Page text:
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Defining Business Ethics
When it comes to business ethics many people do not understand the true meaning. Business ethics involves the application of ethical principles to the business world (Robert & Golembiewski, 2000). Business ethics applies to all business organization and even to individuals in the organization. Business ethics determines how individuals and organization behaves to the external environment and even within the internal environment. Business managers are faced with ethical dilemmas whereby they will need to make decisions that are to the best interest of the organization and that these decisions are supposed to be ethical.
Many of the organization and companies conceit themselves as being ingenious in there rules of ethical behaviors; though our world today has become competitive and many of the organization are constraining practicing ethics. Moreover, here are two major factors that will help to enhance business success. One of these is for each company or business to completely understand the meaning of business ethics, and how it affects each individual within the workplace. The second major factor is for each organization or business is supposed to know how to deal with heretical behaviors in the most thriving, but productive method (Trevino & Nelson, 2006). Both these keys will help each business strive to do their very best. For example, if a business was to know how to deal with these weird behaviors well they may prevent issues before they arise.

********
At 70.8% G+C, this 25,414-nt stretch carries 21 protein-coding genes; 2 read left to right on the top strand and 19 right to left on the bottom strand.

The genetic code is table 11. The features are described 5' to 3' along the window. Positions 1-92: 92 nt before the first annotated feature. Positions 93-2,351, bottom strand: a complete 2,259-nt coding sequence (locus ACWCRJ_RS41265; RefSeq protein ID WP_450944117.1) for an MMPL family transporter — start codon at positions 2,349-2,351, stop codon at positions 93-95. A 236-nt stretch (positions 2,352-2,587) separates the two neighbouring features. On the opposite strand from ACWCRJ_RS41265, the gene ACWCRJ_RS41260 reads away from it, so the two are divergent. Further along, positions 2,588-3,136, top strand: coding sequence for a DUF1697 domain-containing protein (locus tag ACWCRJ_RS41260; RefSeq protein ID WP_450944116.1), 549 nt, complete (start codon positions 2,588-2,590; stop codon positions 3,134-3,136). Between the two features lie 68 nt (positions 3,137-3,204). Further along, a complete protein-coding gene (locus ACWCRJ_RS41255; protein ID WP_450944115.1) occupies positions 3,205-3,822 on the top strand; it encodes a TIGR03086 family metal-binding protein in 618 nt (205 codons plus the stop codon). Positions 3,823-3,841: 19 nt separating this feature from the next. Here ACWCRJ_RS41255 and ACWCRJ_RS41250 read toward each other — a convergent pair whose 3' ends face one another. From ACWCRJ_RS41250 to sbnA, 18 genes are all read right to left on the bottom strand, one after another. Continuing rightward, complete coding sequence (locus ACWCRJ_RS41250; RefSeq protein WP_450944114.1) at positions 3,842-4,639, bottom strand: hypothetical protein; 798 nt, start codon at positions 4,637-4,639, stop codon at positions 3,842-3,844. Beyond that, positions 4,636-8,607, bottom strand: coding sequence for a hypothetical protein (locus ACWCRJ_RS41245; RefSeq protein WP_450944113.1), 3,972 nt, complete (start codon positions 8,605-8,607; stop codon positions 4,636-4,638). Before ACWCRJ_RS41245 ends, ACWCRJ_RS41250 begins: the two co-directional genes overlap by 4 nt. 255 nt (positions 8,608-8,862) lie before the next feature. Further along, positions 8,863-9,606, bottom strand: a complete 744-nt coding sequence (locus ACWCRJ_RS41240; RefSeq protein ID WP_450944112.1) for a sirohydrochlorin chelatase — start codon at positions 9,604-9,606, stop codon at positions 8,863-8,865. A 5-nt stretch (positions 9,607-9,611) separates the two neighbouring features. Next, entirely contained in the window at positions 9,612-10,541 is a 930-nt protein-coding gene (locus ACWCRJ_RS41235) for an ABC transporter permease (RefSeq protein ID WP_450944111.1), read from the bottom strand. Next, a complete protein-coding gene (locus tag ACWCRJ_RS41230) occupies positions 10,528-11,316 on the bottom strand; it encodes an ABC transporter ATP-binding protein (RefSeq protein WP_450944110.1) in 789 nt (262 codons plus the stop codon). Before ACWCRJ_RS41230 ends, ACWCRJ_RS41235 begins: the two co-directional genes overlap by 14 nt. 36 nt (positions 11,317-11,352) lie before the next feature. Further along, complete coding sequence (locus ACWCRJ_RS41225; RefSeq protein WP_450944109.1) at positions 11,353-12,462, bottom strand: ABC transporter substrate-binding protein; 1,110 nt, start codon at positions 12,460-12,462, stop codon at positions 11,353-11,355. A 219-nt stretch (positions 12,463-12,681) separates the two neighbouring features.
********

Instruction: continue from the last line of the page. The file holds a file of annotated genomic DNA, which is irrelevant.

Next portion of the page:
Bateman & Snell, (2009) affirmed that business ethics "includes the standard and moral principles that direct in the world of business". In the business world today, all businesses have legal obligations they must obey. They must follow all regulations and regulation, including all local, state, federal, and international laws as well. These organizations also have many more responsibilities and duties they must follow, such as ethical responsibilities. These ethical responsibilities are not only social expectations of behavior, but also ethical codes of conduct. Further, these organizations also have a cooperate obligation to fill which is "the obligation toward society assumed by business. The socially responsible business maximizes the positive effects on society and minimizes the unenthusiastic effects, (Laurinda & Harman, 2000). Below are some of the business ethical issues that impact today's world environment and the community in general.
Human Resource ethical Issues